Top 10 Pros and Cons of ‘Buying a House’

Given the sizable overall costs involving with buying a house, most of the young people start their independent living by leasing or renting an Apartment. As youngsters, they create professional careers, save/make money or maybe start family living, part of them started to buy a better home.

When taking the decision to rent or buy a great house, there are many things to be taken into consideration. A large number of people have been renters all their lives, but are now ready to take the big leap and become a home-owner. Despite the big picture of the socio-economic forces affecting home-ownership rates, determining when and if one wants to purchase a house is a totally a personal interest that demands and depends on the careful consideration.


However, this decision generally may vary from one market to another. Also, because cultures in many countries to a certain extent idealize house-ownership, social and emotional pressures tend to impact the decision of buying vs. renting almost as much as financial concerns.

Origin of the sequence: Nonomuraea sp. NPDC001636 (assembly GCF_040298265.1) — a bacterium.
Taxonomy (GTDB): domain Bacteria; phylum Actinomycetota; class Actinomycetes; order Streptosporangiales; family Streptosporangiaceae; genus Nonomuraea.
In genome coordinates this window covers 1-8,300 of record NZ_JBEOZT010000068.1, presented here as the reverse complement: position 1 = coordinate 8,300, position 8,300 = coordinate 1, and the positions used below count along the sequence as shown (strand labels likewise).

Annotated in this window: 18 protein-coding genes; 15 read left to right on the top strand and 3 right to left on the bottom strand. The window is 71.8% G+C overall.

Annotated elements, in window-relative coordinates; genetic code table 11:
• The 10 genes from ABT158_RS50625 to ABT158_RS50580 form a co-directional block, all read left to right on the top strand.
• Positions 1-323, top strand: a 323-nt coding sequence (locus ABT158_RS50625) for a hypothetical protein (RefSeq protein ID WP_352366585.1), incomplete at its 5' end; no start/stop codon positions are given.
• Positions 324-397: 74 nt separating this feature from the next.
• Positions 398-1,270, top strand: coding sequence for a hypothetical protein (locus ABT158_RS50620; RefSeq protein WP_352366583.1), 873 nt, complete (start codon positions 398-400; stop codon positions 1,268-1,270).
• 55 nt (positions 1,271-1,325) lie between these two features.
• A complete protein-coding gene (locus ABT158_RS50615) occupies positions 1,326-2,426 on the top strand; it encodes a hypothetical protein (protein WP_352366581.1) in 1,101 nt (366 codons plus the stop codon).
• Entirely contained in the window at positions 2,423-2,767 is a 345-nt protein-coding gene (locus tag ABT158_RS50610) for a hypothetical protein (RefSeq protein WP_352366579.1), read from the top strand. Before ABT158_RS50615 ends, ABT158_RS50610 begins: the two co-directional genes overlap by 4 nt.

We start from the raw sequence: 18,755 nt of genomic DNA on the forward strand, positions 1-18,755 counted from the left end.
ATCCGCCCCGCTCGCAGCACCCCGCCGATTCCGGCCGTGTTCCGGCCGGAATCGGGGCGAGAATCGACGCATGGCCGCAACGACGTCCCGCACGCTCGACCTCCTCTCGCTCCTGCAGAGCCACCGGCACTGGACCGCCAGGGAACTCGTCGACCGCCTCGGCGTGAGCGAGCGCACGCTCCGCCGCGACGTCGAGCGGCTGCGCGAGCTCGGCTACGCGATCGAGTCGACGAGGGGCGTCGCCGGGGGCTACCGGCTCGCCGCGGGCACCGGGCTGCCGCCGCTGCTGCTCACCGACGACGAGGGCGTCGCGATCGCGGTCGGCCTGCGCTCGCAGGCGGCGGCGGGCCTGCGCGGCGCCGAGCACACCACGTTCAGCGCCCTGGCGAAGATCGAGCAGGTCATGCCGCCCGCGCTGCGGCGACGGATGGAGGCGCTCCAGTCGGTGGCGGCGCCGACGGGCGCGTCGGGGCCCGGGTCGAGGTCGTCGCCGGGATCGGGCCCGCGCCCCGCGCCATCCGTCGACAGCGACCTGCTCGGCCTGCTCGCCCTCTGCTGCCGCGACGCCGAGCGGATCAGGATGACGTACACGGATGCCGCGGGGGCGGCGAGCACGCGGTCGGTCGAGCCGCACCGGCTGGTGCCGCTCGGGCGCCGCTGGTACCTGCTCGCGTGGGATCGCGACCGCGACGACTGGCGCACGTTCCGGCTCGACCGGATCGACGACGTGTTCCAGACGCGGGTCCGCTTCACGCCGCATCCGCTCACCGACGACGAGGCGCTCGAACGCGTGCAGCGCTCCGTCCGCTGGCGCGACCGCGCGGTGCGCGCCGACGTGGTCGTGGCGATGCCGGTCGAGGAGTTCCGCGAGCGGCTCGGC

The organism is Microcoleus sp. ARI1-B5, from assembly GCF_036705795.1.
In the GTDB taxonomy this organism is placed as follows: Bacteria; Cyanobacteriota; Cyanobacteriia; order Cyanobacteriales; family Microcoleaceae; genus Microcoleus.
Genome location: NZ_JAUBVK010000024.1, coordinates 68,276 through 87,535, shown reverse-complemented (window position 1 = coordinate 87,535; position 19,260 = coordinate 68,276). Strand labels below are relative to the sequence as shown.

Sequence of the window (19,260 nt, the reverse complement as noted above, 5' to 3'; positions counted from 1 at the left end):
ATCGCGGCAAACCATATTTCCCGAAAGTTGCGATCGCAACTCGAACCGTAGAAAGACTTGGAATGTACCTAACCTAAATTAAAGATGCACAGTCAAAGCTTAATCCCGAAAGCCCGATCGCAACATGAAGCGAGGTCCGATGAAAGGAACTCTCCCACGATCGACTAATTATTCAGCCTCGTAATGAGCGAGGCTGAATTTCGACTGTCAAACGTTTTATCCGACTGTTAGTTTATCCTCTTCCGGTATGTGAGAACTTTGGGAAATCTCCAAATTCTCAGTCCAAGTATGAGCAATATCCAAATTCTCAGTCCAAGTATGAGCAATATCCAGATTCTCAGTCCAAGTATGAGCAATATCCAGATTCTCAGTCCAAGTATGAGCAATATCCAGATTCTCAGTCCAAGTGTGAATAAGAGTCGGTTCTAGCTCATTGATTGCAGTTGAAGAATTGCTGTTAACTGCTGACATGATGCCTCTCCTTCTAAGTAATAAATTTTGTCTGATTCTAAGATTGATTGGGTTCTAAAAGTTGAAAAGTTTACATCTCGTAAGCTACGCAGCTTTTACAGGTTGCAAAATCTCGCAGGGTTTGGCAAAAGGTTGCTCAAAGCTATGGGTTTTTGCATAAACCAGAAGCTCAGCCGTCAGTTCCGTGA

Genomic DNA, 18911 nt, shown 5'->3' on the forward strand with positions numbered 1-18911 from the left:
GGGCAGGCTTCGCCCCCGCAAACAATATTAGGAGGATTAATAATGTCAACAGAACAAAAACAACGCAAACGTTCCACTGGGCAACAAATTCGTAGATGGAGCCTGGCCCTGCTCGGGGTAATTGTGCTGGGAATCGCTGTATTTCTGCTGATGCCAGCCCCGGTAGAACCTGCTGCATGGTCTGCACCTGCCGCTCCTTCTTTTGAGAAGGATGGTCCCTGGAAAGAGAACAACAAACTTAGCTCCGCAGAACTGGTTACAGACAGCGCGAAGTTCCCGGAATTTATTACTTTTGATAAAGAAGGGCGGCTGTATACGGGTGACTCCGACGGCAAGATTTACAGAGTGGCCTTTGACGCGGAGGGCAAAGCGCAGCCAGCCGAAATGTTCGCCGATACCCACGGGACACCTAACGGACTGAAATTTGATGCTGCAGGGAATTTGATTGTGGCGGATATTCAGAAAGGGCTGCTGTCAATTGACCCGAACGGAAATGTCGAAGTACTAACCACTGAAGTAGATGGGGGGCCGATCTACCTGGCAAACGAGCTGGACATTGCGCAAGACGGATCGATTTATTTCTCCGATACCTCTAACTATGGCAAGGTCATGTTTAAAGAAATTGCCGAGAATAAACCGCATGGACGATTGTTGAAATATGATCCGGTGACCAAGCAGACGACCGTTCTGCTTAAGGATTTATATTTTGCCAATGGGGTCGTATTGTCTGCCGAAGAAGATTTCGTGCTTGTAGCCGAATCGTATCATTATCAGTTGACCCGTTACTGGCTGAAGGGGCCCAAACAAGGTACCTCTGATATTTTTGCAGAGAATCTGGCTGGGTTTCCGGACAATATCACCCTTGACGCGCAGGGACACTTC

If you are a renter who is interested in buying a house, or a house-owner wondering if renting a home makes more sense, it is time to appraise the benefits, relative costs and disadvantages of buying versus renting a house. Therefore, before taking the decision of investing in real estate, it is important to consider the following pros and cons to see what is more suitable for you financially and that works best with your current lifestyle.

Advantages of Buying a Home

Buying a home can be a financially advantageous and a satisfying decision for many reasons, including the ones listed below:

  • Mortgage builds equity

As everyone has heard before; the rent paid towards a house is a wasted expense that does not help in building one’s own financial wellness. In exchange for using the homeowner’s property as your home, rent is a payment that goes to them. When we stop paying rent, we have to move on to the next apartment as if nothing ever happened and we do not build any ownership of the place we lived. On the contrary, when you buy a home, the mortgage payment is going towards the principal amount and interest.